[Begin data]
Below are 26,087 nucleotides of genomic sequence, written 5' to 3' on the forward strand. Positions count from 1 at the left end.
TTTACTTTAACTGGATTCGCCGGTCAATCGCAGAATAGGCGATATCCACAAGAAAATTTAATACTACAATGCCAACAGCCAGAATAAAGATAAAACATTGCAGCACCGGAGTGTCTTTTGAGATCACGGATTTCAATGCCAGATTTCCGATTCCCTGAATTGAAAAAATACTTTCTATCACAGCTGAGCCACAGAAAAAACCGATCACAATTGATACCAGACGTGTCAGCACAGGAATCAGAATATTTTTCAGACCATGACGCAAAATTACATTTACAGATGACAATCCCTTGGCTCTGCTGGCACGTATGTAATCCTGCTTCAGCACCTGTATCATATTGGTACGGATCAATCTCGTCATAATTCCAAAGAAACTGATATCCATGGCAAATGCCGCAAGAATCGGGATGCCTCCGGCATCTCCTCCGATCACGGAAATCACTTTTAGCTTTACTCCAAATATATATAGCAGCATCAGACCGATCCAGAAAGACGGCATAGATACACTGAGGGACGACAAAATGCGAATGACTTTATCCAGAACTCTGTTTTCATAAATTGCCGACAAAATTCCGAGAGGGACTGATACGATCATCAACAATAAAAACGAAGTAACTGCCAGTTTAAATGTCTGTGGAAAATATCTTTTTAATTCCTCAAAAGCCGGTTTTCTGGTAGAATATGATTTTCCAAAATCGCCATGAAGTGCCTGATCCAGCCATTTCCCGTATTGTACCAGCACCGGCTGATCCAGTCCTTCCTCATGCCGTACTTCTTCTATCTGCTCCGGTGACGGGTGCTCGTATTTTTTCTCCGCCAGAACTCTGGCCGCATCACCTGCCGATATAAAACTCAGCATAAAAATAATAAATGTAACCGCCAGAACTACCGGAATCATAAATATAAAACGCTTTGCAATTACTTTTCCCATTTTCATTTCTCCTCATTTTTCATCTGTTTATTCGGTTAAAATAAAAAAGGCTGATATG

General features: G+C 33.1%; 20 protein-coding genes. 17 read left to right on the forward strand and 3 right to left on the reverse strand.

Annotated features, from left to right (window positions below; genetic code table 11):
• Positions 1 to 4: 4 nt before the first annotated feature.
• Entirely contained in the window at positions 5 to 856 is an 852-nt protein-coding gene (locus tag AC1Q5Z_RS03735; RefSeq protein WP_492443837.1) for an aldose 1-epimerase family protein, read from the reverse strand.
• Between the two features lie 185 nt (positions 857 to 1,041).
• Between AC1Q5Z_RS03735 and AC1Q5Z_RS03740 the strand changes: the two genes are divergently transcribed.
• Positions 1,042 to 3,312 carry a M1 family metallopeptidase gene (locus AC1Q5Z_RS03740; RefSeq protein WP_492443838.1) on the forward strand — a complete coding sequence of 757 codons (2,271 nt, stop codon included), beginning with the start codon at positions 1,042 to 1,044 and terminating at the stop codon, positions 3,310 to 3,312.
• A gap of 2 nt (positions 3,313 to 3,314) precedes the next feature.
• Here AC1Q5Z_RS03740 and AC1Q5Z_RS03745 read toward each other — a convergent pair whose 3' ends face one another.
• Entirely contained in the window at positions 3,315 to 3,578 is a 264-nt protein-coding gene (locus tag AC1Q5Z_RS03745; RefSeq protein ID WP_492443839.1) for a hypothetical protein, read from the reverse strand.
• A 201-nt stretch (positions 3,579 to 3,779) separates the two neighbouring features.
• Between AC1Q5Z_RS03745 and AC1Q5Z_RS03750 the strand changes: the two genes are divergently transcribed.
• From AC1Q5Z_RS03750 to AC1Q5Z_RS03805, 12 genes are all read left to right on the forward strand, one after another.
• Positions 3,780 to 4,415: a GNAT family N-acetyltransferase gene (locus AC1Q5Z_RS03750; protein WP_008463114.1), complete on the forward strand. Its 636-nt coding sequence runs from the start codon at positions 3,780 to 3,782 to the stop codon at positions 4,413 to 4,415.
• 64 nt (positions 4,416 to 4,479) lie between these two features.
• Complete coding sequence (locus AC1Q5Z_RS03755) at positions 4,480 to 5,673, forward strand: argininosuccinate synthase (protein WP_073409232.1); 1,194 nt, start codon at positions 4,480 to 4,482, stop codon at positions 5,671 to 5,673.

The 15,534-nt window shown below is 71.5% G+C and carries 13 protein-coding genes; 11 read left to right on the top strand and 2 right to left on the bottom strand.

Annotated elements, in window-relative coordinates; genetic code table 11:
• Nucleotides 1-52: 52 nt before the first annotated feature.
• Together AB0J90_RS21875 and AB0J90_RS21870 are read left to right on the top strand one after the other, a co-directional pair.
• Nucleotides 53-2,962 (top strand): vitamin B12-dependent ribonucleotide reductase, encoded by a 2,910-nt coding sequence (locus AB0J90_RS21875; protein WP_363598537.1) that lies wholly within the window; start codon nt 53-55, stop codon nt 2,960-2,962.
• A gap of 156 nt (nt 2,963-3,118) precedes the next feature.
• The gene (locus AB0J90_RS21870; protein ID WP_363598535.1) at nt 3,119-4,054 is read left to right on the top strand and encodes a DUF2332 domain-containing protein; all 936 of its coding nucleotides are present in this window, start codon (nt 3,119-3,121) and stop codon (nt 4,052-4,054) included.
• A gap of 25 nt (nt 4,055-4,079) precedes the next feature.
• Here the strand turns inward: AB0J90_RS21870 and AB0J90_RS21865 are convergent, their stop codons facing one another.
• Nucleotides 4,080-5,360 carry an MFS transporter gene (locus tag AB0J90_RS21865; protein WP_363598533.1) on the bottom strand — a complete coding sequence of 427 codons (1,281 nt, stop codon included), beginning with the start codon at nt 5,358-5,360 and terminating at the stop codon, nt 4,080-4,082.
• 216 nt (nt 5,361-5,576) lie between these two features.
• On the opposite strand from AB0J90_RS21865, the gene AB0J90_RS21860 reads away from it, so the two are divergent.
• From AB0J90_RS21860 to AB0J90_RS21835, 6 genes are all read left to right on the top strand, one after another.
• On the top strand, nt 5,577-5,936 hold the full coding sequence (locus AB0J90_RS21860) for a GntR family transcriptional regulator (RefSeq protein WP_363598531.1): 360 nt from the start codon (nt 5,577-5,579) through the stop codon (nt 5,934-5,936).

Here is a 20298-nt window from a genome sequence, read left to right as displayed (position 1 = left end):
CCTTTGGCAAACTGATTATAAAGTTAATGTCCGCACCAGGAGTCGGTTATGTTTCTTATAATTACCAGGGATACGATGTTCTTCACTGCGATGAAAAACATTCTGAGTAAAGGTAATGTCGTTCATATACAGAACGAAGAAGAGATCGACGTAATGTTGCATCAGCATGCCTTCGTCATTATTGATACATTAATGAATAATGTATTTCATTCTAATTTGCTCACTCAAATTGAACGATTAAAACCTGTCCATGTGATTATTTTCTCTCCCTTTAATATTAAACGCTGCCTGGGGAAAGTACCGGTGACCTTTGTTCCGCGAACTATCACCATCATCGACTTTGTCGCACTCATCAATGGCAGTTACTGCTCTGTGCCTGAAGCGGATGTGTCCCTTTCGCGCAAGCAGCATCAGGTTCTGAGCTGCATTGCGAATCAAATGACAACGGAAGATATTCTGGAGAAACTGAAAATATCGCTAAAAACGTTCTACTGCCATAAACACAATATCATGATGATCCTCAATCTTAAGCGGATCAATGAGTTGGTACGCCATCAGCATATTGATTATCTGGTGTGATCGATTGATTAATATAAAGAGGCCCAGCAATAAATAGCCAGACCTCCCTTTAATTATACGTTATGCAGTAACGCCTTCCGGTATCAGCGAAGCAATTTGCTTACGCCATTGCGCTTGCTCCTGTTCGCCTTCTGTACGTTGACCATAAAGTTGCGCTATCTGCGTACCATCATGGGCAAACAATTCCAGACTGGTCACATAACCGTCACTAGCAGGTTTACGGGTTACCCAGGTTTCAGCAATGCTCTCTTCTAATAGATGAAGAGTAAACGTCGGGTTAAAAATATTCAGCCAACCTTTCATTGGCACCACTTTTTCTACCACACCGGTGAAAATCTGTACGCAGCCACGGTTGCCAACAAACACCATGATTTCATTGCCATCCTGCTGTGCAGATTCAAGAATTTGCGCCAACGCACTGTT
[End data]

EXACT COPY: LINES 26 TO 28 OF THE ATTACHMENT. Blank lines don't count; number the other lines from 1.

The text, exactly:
• A gap of 25 nt (nt 4,055-4,079) precedes the next feature.
• Here the strand turns inward: AB0J90_RS21870 and AB0J90_RS21865 are convergent, their stop codons facing one another.
• Nucleotides 4,080-5,360 carry an MFS transporter gene (locus tag AB0J90_RS21865; protein WP_363598533.1) on the bottom strand — a complete coding sequence of 427 codons (1,281 nt, stop codon included), beginning with the start codon at nt 5,358-5,360 and terminating at the stop codon, nt 4,080-4,082.